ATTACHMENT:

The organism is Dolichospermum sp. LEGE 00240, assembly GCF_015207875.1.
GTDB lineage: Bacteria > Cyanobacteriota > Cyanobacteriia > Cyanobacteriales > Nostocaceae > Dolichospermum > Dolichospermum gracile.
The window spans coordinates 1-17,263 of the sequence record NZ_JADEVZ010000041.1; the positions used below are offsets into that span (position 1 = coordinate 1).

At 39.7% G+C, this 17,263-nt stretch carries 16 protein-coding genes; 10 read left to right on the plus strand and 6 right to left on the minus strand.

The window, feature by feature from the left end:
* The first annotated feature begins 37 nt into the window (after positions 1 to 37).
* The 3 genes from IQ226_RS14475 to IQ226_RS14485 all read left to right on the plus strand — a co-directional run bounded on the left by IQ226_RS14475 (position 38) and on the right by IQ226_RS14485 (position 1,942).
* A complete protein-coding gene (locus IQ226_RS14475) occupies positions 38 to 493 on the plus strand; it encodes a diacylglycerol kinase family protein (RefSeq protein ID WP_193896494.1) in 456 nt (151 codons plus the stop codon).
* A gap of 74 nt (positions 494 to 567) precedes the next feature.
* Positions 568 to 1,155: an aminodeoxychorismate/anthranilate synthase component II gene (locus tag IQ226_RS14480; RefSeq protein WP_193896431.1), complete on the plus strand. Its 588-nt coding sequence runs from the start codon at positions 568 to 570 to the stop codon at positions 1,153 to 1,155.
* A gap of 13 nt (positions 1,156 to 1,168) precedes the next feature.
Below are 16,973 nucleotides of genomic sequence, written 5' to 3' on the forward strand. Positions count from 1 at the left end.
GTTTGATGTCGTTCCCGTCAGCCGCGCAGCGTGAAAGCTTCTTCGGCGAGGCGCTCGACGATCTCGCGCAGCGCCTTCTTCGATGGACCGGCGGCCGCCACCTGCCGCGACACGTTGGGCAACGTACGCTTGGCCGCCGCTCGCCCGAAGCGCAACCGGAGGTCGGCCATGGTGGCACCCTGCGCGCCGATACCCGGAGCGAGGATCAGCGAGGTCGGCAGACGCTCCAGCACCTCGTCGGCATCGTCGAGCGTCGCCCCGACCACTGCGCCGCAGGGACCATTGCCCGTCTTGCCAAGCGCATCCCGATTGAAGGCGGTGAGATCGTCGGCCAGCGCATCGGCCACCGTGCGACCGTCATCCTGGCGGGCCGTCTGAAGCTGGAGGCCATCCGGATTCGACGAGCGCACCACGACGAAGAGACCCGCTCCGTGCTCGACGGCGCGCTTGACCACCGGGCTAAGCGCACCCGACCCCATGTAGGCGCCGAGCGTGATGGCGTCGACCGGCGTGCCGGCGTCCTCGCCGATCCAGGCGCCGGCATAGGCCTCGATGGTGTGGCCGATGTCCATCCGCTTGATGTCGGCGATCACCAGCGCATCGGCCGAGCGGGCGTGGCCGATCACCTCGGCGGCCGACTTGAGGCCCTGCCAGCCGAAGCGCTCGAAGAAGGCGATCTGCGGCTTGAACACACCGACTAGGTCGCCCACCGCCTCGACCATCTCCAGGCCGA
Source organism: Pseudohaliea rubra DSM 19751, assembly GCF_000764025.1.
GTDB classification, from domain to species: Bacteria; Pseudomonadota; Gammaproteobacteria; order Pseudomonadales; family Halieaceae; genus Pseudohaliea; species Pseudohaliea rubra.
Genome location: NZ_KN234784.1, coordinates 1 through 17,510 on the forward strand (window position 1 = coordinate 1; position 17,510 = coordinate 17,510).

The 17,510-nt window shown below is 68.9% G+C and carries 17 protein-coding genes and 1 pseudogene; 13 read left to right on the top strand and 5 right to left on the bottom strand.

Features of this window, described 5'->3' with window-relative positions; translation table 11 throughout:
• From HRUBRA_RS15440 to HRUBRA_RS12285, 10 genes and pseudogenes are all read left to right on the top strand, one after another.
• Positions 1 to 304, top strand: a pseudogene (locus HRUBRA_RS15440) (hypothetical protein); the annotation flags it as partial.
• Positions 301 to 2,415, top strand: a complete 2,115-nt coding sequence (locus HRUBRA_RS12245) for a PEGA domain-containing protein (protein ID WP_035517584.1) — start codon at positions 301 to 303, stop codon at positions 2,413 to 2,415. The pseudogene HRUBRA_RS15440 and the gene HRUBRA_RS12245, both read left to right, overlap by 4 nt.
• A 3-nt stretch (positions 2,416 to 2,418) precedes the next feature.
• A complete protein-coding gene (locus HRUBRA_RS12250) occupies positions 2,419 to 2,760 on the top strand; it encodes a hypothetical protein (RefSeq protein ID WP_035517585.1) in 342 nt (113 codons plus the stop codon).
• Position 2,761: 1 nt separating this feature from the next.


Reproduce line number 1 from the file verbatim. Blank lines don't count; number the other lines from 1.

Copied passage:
The organism is Dolichospermum sp. LEGE 00240, assembly GCF_015207875.1.